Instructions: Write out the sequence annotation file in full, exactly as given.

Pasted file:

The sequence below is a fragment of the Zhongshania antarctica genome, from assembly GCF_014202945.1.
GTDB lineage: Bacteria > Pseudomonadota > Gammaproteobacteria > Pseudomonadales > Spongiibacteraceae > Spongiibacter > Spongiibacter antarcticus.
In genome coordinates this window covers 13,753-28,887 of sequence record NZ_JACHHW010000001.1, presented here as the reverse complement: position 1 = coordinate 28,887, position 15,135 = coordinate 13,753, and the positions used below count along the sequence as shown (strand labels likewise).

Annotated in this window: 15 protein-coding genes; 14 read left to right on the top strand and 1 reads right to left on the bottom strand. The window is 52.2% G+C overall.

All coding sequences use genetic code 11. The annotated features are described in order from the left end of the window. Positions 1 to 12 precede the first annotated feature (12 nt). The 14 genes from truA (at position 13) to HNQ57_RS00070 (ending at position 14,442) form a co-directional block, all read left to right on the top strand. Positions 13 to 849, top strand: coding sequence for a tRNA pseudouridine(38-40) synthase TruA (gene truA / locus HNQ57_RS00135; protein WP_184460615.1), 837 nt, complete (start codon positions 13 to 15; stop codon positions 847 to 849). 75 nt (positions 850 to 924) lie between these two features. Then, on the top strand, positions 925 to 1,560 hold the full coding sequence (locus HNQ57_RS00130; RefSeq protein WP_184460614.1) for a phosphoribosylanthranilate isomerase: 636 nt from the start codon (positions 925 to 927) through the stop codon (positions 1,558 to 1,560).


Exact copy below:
The sequence below is a fragment of the Zhongshania antarctica genome, from assembly GCF_014202945.1.
GTDB lineage: Bacteria > Pseudomonadota > Gammaproteobacteria > Pseudomonadales > Spongiibacteraceae > Spongiibacter > Spongiibacter antarcticus.
In genome coordinates this window covers 13,753-28,887 of sequence record NZ_JACHHW010000001.1, presented here as the reverse complement: position 1 = coordinate 28,887, position 15,135 = coordinate 13,753, and the positions used below count along the sequence as shown (strand labels likewise).

Annotated in this window: 15 protein-coding genes; 14 read left to right on the top strand and 1 reads right to left on the bottom strand. The window is 52.2% G+C overall.

All coding sequences use genetic code 11. The annotated features are described in order from the left end of the window. Positions 1 to 12 precede the first annotated feature (12 nt). The 14 genes from truA (at position 13) to HNQ57_RS00070 (ending at position 14,442) form a co-directional block, all read left to right on the top strand. Positions 13 to 849, top strand: coding sequence for a tRNA pseudouridine(38-40) synthase TruA (gene truA / locus HNQ57_RS00135; protein WP_184460615.1), 837 nt, complete (start codon positions 13 to 15; stop codon positions 847 to 849). 75 nt (positions 850 to 924) lie between these two features. Then, on the top strand, positions 925 to 1,560 hold the full coding sequence (locus HNQ57_RS00130; RefSeq protein WP_184460614.1) for a phosphoribosylanthranilate isomerase: 636 nt from the start codon (positions 925 to 927) through the stop codon (positions 1,558 to 1,560).